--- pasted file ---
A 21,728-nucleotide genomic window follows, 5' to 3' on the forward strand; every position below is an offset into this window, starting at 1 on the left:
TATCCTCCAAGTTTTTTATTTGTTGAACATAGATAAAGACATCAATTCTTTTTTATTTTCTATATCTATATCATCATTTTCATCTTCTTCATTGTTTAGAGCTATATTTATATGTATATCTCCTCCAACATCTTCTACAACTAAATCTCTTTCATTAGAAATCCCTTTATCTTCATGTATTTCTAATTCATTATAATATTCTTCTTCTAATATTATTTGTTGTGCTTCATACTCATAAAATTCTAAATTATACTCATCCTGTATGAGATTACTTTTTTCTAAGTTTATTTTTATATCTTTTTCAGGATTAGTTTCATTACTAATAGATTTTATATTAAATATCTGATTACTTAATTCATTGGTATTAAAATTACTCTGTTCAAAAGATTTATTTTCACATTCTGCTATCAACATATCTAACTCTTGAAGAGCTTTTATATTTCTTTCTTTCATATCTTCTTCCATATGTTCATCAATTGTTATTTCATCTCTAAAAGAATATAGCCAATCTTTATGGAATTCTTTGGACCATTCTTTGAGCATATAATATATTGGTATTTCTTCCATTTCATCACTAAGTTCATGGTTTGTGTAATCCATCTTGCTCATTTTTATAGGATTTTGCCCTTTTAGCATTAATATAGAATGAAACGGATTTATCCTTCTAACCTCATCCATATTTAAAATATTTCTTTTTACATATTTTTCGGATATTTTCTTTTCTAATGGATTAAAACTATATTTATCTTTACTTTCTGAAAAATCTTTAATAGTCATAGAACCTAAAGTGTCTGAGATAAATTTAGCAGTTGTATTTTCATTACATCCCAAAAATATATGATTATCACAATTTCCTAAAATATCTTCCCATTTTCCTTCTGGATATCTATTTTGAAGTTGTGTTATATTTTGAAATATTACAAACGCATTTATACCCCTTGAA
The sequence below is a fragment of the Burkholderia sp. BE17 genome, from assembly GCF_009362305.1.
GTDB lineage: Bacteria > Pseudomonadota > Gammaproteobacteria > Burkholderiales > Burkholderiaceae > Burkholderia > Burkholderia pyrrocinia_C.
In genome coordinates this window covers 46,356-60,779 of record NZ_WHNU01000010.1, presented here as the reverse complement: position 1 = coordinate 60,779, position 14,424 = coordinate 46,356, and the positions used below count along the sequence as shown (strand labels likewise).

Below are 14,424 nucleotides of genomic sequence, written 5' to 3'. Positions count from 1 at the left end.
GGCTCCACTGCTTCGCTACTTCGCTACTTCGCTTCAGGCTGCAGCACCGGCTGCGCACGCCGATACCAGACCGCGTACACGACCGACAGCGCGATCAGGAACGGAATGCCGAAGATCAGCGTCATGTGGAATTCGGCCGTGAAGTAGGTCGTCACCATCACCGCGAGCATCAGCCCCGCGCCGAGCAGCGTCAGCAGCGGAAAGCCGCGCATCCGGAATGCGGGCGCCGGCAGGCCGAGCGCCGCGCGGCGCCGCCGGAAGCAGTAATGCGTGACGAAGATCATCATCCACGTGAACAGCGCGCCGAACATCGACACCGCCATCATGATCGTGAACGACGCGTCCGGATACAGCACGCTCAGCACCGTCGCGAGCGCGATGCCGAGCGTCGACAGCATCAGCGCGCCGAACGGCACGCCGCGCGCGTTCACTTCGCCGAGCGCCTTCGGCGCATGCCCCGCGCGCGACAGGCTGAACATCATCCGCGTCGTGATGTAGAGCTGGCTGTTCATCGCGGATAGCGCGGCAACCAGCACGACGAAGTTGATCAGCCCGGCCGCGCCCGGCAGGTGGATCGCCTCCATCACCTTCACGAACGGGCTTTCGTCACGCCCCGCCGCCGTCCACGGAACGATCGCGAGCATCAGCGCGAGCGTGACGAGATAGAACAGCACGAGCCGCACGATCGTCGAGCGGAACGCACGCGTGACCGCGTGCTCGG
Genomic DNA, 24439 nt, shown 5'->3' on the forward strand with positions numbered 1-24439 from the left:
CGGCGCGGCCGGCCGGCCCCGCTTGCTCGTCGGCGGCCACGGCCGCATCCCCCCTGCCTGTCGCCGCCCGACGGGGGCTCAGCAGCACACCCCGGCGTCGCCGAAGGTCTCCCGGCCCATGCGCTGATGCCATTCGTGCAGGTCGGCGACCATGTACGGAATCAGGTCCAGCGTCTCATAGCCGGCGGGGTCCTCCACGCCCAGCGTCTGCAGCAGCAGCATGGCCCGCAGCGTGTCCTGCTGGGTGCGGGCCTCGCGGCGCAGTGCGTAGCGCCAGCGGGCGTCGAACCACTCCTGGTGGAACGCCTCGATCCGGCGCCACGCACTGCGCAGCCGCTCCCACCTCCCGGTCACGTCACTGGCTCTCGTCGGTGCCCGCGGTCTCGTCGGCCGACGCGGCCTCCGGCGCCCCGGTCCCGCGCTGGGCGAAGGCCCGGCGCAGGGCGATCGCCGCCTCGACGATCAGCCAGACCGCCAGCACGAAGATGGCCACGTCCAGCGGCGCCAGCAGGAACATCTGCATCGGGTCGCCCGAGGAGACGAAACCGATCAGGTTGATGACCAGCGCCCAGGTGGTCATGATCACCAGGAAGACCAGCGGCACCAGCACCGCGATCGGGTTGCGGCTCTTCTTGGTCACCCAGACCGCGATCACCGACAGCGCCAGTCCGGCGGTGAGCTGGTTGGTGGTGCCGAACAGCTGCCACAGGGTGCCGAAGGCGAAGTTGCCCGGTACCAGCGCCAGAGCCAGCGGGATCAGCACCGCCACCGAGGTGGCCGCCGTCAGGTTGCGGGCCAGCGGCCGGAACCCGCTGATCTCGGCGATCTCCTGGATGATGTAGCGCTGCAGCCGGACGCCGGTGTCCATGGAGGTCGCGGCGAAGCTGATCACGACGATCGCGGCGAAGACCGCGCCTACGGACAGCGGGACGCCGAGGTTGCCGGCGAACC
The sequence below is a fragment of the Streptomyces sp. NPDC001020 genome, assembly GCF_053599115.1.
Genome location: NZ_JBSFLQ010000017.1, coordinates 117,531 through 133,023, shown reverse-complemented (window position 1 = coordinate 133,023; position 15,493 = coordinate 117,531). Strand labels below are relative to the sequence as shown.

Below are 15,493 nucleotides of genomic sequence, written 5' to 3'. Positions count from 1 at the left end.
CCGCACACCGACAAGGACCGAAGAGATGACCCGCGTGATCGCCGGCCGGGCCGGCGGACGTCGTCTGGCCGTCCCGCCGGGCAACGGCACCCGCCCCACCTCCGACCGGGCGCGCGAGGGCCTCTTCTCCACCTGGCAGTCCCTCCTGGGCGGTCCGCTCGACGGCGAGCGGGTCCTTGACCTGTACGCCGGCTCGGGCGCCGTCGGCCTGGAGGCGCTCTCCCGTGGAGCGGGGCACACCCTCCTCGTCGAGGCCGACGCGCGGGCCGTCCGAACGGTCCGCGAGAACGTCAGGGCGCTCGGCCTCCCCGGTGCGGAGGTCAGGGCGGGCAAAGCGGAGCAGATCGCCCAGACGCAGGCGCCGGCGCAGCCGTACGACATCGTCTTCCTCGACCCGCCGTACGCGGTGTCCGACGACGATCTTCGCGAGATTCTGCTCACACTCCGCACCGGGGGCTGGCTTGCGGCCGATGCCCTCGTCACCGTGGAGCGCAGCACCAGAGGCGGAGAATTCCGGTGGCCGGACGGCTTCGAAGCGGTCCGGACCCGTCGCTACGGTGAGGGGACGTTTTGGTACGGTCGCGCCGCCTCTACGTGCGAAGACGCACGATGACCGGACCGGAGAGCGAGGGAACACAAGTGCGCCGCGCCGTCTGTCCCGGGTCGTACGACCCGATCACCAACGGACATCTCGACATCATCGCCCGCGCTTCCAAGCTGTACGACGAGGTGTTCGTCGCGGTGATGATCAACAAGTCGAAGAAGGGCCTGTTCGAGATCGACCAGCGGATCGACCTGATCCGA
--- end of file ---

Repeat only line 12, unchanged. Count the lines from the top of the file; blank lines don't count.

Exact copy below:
Below are 15,493 nucleotides of genomic sequence, written 5' to 3'. Positions count from 1 at the left end.